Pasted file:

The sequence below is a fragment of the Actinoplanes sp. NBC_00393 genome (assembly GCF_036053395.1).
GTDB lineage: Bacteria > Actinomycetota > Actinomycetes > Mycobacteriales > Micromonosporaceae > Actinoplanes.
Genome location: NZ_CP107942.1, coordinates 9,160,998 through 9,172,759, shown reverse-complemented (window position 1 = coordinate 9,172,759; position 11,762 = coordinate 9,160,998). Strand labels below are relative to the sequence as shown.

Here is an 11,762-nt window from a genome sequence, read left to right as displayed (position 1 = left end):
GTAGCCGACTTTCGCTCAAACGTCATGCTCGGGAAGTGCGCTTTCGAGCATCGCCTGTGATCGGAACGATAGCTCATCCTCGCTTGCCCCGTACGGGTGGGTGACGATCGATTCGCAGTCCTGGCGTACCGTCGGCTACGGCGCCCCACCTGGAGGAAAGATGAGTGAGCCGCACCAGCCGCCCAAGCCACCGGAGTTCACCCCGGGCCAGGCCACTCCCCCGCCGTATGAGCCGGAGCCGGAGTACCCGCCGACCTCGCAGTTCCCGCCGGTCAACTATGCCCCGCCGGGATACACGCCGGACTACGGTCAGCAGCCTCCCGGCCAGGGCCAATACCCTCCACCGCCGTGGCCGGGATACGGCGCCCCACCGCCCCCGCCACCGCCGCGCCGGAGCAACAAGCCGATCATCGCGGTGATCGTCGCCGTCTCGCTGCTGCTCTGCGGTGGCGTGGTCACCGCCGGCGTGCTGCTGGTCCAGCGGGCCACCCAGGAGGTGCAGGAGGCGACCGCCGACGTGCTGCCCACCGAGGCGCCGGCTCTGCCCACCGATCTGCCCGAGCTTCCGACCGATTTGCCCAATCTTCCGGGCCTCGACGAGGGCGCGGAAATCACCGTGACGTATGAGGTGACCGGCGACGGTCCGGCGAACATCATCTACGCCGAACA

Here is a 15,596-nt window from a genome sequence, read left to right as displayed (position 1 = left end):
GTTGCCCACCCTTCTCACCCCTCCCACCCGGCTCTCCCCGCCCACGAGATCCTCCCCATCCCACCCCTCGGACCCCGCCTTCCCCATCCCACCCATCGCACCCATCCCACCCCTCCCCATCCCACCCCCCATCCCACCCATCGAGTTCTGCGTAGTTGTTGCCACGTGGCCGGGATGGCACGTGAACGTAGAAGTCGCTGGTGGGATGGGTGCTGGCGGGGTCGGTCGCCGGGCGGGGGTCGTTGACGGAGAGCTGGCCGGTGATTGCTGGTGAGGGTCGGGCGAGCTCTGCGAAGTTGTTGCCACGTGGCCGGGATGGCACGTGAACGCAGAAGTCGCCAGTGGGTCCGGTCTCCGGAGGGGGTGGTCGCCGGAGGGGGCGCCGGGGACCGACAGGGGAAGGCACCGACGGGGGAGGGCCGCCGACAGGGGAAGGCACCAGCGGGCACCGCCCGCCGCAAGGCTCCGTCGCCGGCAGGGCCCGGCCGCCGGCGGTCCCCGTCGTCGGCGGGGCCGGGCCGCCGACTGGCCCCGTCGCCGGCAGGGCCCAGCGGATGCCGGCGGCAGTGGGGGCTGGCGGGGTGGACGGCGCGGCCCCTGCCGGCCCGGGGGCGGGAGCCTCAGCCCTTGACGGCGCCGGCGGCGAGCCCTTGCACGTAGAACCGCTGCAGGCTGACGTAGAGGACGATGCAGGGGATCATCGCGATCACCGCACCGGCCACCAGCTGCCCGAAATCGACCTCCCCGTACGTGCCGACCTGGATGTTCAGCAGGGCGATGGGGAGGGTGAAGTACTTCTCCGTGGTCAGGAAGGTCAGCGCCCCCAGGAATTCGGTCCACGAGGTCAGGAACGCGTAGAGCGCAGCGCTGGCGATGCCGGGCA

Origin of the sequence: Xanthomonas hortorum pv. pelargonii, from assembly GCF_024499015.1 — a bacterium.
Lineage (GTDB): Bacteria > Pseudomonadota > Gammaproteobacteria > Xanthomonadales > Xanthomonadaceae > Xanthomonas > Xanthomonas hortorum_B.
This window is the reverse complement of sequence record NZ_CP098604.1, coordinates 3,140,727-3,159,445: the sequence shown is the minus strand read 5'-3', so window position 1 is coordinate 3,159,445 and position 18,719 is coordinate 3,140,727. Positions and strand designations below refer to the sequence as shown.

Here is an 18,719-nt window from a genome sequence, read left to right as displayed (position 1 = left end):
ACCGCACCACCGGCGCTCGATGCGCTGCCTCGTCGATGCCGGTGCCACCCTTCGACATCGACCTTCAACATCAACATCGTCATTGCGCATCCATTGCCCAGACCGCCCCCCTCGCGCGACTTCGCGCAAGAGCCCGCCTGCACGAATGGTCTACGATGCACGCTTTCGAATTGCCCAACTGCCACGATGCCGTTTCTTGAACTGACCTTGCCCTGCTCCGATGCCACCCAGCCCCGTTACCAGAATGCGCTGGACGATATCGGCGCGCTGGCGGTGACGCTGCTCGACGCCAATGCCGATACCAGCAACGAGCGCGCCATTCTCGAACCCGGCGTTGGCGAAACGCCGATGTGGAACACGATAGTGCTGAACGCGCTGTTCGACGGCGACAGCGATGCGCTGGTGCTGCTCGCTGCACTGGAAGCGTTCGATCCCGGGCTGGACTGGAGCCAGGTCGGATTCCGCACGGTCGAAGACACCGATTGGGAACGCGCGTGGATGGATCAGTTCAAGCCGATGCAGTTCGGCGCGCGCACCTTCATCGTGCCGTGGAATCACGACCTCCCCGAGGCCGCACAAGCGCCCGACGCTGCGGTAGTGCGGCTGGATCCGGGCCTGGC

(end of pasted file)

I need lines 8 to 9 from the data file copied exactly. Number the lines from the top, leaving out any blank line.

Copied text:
Origin of the sequence: Xanthomonas hortorum pv. pelargonii, from assembly GCF_024499015.1 — a bacterium.
Lineage (GTDB): Bacteria > Pseudomonadota > Gammaproteobacteria > Xanthomonadales > Xanthomonadaceae > Xanthomonas > Xanthomonas hortorum_B.